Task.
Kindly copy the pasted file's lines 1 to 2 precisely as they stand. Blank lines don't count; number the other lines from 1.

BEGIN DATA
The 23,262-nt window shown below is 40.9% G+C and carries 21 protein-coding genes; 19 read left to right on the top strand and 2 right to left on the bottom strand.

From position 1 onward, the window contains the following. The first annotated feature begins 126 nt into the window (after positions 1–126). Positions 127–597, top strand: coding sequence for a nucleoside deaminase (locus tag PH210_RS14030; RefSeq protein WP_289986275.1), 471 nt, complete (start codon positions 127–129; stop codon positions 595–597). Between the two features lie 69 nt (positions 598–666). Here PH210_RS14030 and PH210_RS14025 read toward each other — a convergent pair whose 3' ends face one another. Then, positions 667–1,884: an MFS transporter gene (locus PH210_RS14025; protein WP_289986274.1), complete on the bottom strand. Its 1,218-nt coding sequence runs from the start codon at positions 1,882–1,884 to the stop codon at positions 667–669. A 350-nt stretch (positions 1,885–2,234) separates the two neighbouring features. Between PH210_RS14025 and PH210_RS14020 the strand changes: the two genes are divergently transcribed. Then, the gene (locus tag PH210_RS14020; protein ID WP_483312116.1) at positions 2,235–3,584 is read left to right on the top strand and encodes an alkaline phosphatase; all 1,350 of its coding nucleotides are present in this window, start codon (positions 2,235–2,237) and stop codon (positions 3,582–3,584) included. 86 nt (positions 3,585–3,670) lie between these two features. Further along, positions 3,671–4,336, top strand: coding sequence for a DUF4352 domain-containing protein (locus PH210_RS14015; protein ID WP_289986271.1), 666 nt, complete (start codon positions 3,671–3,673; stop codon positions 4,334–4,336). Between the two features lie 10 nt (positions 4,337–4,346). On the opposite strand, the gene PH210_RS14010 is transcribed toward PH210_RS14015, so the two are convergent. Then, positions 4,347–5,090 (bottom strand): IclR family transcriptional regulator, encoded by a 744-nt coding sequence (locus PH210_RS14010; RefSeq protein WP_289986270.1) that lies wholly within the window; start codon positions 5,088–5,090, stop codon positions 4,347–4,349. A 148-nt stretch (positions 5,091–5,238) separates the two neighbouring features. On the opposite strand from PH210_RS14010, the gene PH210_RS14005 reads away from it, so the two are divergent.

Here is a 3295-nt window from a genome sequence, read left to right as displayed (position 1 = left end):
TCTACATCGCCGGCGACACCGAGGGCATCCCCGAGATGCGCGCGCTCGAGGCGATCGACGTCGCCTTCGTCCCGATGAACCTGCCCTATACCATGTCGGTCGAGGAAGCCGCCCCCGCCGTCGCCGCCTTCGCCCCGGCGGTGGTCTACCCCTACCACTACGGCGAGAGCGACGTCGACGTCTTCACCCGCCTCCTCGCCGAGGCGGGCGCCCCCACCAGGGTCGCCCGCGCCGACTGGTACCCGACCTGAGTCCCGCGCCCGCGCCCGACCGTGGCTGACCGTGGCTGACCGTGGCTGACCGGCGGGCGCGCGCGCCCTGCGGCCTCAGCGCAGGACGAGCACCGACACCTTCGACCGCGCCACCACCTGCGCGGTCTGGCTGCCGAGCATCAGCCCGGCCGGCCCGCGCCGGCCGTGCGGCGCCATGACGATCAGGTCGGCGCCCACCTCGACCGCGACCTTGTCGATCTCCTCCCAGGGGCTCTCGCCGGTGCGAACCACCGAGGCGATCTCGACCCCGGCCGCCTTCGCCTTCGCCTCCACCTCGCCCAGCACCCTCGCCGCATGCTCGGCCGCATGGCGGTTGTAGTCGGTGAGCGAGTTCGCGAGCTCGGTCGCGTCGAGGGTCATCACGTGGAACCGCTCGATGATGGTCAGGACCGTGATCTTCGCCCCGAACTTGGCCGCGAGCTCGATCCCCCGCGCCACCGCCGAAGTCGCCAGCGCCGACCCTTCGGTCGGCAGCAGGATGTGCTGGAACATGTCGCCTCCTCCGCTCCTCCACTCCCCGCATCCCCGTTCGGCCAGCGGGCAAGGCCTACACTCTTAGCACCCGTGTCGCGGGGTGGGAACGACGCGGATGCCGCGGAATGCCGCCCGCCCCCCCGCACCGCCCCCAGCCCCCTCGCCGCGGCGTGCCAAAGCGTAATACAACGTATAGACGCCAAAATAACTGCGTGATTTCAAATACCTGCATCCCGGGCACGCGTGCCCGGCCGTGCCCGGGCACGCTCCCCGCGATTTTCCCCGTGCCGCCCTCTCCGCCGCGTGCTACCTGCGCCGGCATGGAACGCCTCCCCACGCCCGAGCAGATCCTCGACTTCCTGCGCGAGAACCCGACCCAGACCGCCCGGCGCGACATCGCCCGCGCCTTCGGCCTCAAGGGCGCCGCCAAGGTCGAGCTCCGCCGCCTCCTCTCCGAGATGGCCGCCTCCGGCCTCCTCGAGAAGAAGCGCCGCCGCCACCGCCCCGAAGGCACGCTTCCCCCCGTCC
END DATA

The 23,262-nt window shown below is 40.9% G+C and carries 21 protein-coding genes; 19 read left to right on the top strand and 2 right to left on the bottom strand.

From position 1 onward, the window contains the following. The first annotated feature begins 126 nt into the window (after positions 1–126). Positions 127–597, top strand: coding sequence for a nucleoside deaminase (locus tag PH210_RS14030; RefSeq protein WP_289986275.1), 471 nt, complete (start codon positions 127–129; stop codon positions 595–597). Between the two features lie 69 nt (positions 598–666). Here PH210_RS14030 and PH210_RS14025 read toward each other — a convergent pair whose 3' ends face one another. Then, positions 667–1,884: an MFS transporter gene (locus PH210_RS14025; protein WP_289986274.1), complete on the bottom strand. Its 1,218-nt coding sequence runs from the start codon at positions 1,882–1,884 to the stop codon at positions 667–669. A 350-nt stretch (positions 1,885–2,234) separates the two neighbouring features. Between PH210_RS14025 and PH210_RS14020 the strand changes: the two genes are divergently transcribed. Then, the gene (locus tag PH210_RS14020; protein ID WP_483312116.1) at positions 2,235–3,584 is read left to right on the top strand and encodes an alkaline phosphatase; all 1,350 of its coding nucleotides are present in this window, start codon (positions 2,235–2,237) and stop codon (positions 3,582–3,584) included. 86 nt (positions 3,585–3,670) lie between these two features. Further along, positions 3,671–4,336, top strand: coding sequence for a DUF4352 domain-containing protein (locus PH210_RS14015; protein ID WP_289986271.1), 666 nt, complete (start codon positions 3,671–3,673; stop codon positions 4,334–4,336). Between the two features lie 10 nt (positions 4,337–4,346). On the opposite strand, the gene PH210_RS14010 is transcribed toward PH210_RS14015, so the two are convergent. Then, positions 4,347–5,090 (bottom strand): IclR family transcriptional regulator, encoded by a 744-nt coding sequence (locus PH210_RS14010; RefSeq protein WP_289986270.1) that lies wholly within the window; start codon positions 5,088–5,090, stop codon positions 4,347–4,349. A 148-nt stretch (positions 5,091–5,238) separates the two neighbouring features. On the opposite strand from PH210_RS14010, the gene PH210_RS14005 reads away from it, so the two are divergent.